Opening day fishing below the Fairview Lift Bridge along the shores of the Yellowstone River at Sundheim Park
The annual gathering of big rods, big hooks, and big fun draws “snaggers” from across the upper Midwest. From Michigan to Wyoming and beyond, anglers congregate along the shores of the Missouri and the Yellowstone Rivers in North Dakota. Surrounded by the beauty of the North Dakota Badlands anglers attempt to toss out their large treble hooks and heavy sinkers to drag near the bottom of the river in hopes of snagging a Paddlefish.
Sportsmen gather early in the day to mark their spot along the Yellowstone River where they will cast their lines and reel them in repeatedly.
The power this woman is exerting on her line as she reels it in shows that it’s a strength endurance contest to cast and reel in the heavy line.
At the confluence of the Yellowstone and Missouri Rivers, a lone fisherman tries his luck.
Paddlefish are snagged with large treble hooks.
Mick B from Detroit Lakes, Minnesota returns to his spot every year. He says it’s not just the fishing, but the camaraderie that brings him back to Sundheim Park and the Yellowstone River.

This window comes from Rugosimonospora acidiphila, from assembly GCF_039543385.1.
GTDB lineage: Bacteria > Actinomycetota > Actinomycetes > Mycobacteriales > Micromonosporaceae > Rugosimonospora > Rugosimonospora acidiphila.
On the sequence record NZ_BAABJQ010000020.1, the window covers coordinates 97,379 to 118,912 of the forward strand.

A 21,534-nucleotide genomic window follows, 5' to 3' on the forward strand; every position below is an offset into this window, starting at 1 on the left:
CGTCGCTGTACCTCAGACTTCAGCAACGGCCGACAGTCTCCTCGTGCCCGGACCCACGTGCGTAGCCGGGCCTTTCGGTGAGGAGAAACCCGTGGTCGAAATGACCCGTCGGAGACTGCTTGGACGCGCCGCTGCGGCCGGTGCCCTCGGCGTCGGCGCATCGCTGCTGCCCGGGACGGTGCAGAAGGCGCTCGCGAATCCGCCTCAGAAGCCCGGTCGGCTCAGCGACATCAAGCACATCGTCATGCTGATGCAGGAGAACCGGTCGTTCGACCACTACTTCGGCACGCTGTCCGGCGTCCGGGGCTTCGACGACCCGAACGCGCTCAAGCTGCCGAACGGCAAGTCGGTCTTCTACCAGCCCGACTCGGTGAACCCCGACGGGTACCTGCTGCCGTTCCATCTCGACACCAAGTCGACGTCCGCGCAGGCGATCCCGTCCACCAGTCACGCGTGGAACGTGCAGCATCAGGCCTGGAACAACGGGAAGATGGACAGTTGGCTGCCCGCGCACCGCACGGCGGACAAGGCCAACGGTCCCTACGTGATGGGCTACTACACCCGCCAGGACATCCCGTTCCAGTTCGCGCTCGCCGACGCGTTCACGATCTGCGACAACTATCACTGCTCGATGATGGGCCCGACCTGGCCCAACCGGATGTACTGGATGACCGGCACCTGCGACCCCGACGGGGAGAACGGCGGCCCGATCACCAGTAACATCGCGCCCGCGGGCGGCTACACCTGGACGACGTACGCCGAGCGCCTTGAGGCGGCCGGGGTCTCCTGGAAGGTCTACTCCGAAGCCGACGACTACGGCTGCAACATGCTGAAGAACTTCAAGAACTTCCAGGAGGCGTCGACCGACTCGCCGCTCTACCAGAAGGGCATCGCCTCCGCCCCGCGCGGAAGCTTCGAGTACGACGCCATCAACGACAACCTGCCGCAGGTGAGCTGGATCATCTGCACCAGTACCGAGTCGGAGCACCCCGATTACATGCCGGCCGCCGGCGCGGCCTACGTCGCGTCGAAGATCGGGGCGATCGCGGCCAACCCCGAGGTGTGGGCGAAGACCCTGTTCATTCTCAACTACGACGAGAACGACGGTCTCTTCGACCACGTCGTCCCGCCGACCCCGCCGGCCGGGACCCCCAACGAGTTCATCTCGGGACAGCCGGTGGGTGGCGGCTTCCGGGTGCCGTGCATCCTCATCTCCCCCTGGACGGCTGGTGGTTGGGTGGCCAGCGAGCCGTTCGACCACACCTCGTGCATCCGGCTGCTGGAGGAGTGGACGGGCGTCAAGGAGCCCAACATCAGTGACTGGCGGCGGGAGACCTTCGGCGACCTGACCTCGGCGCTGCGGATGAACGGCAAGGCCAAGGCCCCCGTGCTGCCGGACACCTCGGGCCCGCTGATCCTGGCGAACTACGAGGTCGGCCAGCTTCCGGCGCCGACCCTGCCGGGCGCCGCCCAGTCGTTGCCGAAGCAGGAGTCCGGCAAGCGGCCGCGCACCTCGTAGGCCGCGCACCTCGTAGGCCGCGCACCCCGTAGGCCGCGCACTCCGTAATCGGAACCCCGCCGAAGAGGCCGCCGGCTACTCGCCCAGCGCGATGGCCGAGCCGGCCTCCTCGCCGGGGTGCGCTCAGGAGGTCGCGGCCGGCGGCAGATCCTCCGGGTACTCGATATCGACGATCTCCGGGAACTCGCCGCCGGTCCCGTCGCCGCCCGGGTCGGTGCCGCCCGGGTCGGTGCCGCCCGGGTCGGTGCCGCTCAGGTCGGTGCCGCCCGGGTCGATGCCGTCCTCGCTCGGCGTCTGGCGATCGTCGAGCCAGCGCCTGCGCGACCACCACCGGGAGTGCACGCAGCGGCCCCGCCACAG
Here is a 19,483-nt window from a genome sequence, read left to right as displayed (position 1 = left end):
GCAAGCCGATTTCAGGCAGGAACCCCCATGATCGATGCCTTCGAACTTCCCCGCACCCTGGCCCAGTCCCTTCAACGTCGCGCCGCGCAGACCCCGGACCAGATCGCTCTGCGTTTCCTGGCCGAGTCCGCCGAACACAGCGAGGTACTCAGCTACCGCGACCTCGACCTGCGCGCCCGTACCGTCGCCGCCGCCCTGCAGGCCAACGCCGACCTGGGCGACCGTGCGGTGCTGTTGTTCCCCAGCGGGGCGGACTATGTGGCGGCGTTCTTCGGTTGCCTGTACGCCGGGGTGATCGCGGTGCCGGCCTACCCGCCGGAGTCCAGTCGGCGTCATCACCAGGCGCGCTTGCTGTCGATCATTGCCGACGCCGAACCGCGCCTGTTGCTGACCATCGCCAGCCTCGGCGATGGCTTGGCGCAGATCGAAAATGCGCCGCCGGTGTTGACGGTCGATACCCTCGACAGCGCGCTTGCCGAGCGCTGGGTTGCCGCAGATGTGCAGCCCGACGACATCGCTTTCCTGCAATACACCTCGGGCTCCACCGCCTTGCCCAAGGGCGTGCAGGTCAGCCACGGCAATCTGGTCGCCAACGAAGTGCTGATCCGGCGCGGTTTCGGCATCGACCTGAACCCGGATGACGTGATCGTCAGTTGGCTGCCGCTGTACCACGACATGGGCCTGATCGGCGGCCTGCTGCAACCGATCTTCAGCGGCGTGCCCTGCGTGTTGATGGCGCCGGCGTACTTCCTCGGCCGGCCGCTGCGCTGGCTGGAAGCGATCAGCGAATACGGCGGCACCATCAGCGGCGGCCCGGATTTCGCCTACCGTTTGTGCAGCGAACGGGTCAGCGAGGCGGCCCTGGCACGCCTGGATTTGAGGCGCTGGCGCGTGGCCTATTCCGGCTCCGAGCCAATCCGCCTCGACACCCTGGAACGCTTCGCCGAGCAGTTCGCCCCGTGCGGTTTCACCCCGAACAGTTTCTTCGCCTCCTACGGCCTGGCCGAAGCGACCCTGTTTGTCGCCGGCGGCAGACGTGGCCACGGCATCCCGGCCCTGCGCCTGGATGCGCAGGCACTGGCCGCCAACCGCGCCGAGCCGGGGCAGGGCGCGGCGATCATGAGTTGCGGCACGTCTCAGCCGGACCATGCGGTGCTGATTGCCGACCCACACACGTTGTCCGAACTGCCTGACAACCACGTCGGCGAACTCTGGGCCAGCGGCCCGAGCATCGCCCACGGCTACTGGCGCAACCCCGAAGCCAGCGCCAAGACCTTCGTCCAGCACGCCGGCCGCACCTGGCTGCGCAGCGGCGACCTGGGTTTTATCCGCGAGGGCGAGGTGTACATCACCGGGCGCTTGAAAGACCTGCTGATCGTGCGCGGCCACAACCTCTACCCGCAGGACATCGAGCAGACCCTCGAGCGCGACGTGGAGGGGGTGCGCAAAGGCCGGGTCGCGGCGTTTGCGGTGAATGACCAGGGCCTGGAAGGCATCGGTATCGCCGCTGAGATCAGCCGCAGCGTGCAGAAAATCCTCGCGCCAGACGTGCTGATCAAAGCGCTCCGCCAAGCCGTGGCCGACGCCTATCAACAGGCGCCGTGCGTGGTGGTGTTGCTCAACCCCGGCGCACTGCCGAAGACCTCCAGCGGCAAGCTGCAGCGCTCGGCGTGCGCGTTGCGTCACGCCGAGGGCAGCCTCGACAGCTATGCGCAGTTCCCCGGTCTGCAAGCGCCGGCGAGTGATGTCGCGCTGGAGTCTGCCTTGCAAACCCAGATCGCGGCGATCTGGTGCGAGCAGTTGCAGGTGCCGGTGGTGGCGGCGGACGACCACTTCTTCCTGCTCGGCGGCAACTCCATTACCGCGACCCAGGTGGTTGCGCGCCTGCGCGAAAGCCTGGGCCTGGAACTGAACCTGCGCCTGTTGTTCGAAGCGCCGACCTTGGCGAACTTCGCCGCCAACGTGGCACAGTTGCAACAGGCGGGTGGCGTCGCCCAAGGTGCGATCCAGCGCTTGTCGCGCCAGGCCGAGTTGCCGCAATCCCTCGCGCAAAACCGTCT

Intently working the paddlefish he has snagged, Mick reels it in closer to shore.
Mick catches a big one
Once Mick has reeled the paddlefish closer to shore, another fisherman helps him bring it in by grabbing its tail fin.
The fishermen all stop to watch the first sight of the paddlefish snagged when a fellow fisherman pulls it up out of the water.
Mick’s second paddlefish of the day was a 35-pound catch.
A friend holds Mick’s belt loop as he releases the fish he just caught. Opening day, Monday, May 1 was a catch and release day. Three days a week, any paddlefish caught must be released. Four days a week, the fisherman are required to keep the paddlefish. The females can be milked for their caviar. The fish are cleaned and filleted for eating.
We mild-mannered explorers are debating whether to try paddlefishing next year. What do you think? Yes or no?